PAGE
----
If nothing else, I am clear about my priorities. After family, it's all food, books, and travel. Travel is a trade off for sure, and not always easy to juggle with school schedules and work responsibilities, but so vital. There's nothing I love more than spending the day in some far-flung locale, walking the local markets, cruising the docks to check out the sea creatures just hauled in from the deep, or buying more bread than we can eat straight from a wood-burning oven. Sometimes, it's hard to come home to the stark and antiseptic grocery stores of America. After a trip, I usually head straight for the farmers' market to reconnect to what's vibrant about our food here, and that eases the transition some. But in between trips, something in me still yearns for the exotic and the unfamiliar. Thanks to a recent invite from my friend Shefaly to walk the aisles of her favorite Indian grocery, I found all I was looking for right here in Austin. We explored fragrant spices, exotic snacks, and crates of intriguing fruits and vegetables. Best of all, she shared ideas for using them all and simple, authentic recipes for later. Intrigued? She'll take you all too next time - click here to reserve your spot on November 7th!
One of my favorite finds was fenugreek - it was available both fresh and dried. Sweet and a little nutty, with hints of maple and celery, you'll want to use it in marinades and curries all day long. I tossed some dried leaves in a recipe for flatbread and was instantly transported - no plane ticket required.
adapted from Anjore's Tikka Masala and Roti class recipe (click here to sign up for her next one!)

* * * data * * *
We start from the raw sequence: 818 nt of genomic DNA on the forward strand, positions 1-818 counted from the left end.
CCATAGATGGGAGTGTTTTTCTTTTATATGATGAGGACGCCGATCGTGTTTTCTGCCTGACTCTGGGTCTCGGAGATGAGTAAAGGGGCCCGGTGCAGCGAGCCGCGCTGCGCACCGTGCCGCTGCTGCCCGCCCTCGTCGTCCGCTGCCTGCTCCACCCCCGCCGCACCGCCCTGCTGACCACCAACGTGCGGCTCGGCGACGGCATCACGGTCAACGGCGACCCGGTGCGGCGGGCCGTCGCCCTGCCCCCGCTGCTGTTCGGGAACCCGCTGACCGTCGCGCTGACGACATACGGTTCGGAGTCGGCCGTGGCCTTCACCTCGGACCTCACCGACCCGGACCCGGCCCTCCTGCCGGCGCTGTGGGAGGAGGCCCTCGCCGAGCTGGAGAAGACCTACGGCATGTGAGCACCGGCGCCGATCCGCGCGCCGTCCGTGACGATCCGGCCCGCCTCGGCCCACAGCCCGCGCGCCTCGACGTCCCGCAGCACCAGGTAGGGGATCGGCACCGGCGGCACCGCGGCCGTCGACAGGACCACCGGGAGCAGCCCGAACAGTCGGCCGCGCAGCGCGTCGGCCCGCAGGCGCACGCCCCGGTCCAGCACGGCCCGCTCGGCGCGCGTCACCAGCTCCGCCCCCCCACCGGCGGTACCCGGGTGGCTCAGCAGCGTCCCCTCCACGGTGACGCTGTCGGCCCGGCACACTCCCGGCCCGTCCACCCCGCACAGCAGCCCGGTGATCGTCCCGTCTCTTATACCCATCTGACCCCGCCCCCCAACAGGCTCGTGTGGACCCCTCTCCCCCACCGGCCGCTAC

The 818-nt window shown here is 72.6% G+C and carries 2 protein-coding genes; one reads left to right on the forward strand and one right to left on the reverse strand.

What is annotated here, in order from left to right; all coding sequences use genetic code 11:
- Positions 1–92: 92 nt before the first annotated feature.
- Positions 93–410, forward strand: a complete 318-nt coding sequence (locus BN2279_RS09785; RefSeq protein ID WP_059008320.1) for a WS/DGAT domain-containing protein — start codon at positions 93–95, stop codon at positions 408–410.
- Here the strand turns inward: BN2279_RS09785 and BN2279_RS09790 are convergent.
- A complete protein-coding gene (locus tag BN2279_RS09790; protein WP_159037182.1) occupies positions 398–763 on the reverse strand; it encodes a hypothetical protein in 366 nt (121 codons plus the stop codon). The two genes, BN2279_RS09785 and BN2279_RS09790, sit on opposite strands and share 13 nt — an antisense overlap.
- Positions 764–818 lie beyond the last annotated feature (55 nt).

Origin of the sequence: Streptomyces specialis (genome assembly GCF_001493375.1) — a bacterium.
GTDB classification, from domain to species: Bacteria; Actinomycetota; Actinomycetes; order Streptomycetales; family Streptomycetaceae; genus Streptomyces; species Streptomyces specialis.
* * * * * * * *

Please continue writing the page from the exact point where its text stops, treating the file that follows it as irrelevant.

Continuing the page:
2 c all purpose flour (+ extra as needed)
2 c whole wheat flour (+ extra as needed)
1/2 T salt
4 T dried fenugreek (kasoori methi)
2 c water
3 T melted ghee or coconut oil
Place the flour, salt, and fenugreek in the bowl of a stand mixer fitted with the dough hook and blend briefly. Add water and ghee or coconut oil and begin mixing. With the mixer running, add flour as needed until dough pulls away from the sides of the bowl and is no longer sticky. Continue mixing for 2-3 minutes, then turn out onto a floured board. Knead by hand until dough feels smooth, then divide into about 12 balls about the size of a small satsuma (you might get a few more or less depending on how much flour you added). Leave them on the floured board or countertop to rest, covered with a dishtowel for at least 20 minutes. When you are ready to roll them out and cook, heat a large, heavy skillet over high heat until smoking (cast iron is best). Begin rolling flatbreads - you want them about 1/8-1/4" thick. As you roll, place them on the skillet, and cook until they are slightly puffed and blistered in spots, then flip and cook the other side. Continue rolling and cooking until all are done, then brush with melted butter, sprinkle with additional fenugreek leaves and serve.